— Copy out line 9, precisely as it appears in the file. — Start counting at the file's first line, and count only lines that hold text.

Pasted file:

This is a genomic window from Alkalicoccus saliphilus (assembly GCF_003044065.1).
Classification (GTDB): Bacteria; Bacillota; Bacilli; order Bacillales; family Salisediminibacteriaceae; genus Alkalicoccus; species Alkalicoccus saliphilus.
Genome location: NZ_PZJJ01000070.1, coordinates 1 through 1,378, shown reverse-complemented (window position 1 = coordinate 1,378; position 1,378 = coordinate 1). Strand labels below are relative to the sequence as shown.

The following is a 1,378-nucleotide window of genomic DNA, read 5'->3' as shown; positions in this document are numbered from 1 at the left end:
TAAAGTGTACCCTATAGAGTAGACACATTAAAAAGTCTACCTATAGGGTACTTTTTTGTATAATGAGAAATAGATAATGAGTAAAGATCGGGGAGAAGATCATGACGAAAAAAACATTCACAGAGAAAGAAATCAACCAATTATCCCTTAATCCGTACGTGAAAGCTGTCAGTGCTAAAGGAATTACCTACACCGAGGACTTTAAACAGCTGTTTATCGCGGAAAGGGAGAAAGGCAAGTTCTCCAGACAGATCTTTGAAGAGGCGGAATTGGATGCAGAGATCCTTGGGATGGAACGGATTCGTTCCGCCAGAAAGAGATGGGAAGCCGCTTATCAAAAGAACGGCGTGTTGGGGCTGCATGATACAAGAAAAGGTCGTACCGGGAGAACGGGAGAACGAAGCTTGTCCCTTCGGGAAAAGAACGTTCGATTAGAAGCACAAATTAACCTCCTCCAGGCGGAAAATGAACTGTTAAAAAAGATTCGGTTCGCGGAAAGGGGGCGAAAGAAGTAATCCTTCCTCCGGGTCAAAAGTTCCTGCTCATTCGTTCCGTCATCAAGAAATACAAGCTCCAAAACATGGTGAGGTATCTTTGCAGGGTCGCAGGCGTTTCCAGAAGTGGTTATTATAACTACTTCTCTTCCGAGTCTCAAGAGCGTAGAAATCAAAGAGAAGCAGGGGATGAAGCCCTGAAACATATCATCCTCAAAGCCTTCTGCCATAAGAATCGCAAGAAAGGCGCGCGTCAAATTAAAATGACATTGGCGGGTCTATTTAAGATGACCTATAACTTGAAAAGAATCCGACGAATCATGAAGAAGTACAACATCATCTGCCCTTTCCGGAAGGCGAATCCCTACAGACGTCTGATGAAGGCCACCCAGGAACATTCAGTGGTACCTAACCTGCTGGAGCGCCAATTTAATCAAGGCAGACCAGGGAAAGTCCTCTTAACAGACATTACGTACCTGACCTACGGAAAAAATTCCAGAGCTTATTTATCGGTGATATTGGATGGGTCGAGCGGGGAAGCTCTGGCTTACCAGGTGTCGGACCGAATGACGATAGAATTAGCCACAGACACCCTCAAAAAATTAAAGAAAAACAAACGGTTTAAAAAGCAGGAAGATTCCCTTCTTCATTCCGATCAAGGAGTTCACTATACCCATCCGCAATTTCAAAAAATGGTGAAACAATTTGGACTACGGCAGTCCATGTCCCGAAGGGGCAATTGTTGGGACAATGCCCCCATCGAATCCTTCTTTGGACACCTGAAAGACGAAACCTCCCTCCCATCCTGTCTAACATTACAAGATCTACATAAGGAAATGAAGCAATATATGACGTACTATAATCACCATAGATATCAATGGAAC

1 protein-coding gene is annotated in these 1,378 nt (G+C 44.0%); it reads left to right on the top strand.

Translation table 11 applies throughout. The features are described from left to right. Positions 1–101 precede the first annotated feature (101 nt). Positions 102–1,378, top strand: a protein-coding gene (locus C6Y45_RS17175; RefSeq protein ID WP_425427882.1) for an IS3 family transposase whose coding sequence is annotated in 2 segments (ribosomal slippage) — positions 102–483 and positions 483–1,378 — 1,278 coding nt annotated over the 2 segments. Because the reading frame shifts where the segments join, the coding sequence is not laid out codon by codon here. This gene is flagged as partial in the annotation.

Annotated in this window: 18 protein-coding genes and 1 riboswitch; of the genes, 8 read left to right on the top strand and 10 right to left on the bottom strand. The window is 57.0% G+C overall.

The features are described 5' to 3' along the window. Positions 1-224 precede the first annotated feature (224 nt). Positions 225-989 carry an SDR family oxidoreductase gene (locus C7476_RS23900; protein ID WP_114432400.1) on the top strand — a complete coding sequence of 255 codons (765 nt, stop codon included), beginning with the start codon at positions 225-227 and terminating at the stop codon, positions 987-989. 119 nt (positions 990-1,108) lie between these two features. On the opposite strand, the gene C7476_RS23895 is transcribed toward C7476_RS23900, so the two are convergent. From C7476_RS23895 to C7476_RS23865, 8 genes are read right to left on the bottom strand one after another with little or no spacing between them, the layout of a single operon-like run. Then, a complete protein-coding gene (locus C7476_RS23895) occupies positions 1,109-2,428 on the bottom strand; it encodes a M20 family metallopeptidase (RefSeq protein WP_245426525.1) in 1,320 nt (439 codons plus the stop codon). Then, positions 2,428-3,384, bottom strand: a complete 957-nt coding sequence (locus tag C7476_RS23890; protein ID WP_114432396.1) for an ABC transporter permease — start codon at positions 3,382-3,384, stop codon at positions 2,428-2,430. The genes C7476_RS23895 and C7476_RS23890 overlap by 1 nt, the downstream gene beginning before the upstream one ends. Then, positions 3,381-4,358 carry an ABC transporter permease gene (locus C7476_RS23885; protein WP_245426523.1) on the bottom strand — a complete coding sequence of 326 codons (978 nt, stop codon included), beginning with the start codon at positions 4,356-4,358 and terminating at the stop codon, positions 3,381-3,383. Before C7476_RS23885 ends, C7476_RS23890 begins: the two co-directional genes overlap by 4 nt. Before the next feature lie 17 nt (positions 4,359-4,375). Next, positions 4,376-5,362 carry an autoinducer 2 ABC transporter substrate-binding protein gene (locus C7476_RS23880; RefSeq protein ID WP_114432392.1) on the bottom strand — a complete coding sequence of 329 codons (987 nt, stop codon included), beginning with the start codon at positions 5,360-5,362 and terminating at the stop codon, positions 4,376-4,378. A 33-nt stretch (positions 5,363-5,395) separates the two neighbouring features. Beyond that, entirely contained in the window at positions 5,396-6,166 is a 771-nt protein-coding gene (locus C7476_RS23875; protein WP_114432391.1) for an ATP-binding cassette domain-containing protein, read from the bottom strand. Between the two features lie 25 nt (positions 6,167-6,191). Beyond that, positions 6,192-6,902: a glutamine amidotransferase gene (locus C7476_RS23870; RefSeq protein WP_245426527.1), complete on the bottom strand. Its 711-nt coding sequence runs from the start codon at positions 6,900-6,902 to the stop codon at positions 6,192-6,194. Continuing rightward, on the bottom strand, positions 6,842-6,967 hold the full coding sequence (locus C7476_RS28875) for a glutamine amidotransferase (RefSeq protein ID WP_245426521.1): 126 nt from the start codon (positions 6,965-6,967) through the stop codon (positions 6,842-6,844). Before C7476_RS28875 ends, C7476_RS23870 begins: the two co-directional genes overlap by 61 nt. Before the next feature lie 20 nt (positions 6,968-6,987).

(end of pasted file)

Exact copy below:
The features are described 5' to 3' along the window. Positions 1-224 precede the first annotated feature (224 nt). Positions 225-989 carry an SDR family oxidoreductase gene (locus C7476_RS23900; protein ID WP_114432400.1) on the top strand — a complete coding sequence of 255 codons (765 nt, stop codon included), beginning with the start codon at positions 225-227 and terminating at the stop codon, positions 987-989. 119 nt (positions 990-1,108) lie between these two features. On the opposite strand, the gene C7476_RS23895 is transcribed toward C7476_RS23900, so the two are convergent. From C7476_RS23895 to C7476_RS23865, 8 genes are read right to left on the bottom strand one after another with little or no spacing between them, the layout of a single operon-like run. Then, a complete protein-coding gene (locus C7476_RS23895) occupies positions 1,109-2,428 on the bottom strand; it encodes a M20 family metallopeptidase (RefSeq protein WP_245426525.1) in 1,320 nt (439 codons plus the stop codon). Then, positions 2,428-3,384, bottom strand: a complete 957-nt coding sequence (locus tag C7476_RS23890; protein ID WP_114432396.1) for an ABC transporter permease — start codon at positions 3,382-3,384, stop codon at positions 2,428-2,430. The genes C7476_RS23895 and C7476_RS23890 overlap by 1 nt, the downstream gene beginning before the upstream one ends. Then, positions 3,381-4,358 carry an ABC transporter permease gene (locus C7476_RS23885; protein WP_245426523.1) on the bottom strand — a complete coding sequence of 326 codons (978 nt, stop codon included), beginning with the start codon at positions 4,356-4,358 and terminating at the stop codon, positions 3,381-3,383. Before C7476_RS23885 ends, C7476_RS23890 begins: the two co-directional genes overlap by 4 nt. Before the next feature lie 17 nt (positions 4,359-4,375). Next, positions 4,376-5,362 carry an autoinducer 2 ABC transporter substrate-binding protein gene (locus C7476_RS23880; RefSeq protein ID WP_114432392.1) on the bottom strand — a complete coding sequence of 329 codons (987 nt, stop codon included), beginning with the start codon at positions 5,360-5,362 and terminating at the stop codon, positions 4,376-4,378. A 33-nt stretch (positions 5,363-5,395) separates the two neighbouring features. Beyond that, entirely contained in the window at positions 5,396-6,166 is a 771-nt protein-coding gene (locus C7476_RS23875; protein WP_114432391.1) for an ATP-binding cassette domain-containing protein, read from the bottom strand. Between the two features lie 25 nt (positions 6,167-6,191). Beyond that, positions 6,192-6,902: a glutamine amidotransferase gene (locus C7476_RS23870; RefSeq protein WP_245426527.1), complete on the bottom strand. Its 711-nt coding sequence runs from the start codon at positions 6,900-6,902 to the stop codon at positions 6,192-6,194. Continuing rightward, on the bottom strand, positions 6,842-6,967 hold the full coding sequence (locus C7476_RS28875) for a glutamine amidotransferase (RefSeq protein ID WP_245426521.1): 126 nt from the start codon (positions 6,965-6,967) through the stop codon (positions 6,842-6,844). Before C7476_RS28875 ends, C7476_RS23870 begins: the two co-directional genes overlap by 61 nt. Before the next feature lie 20 nt (positions 6,968-6,987).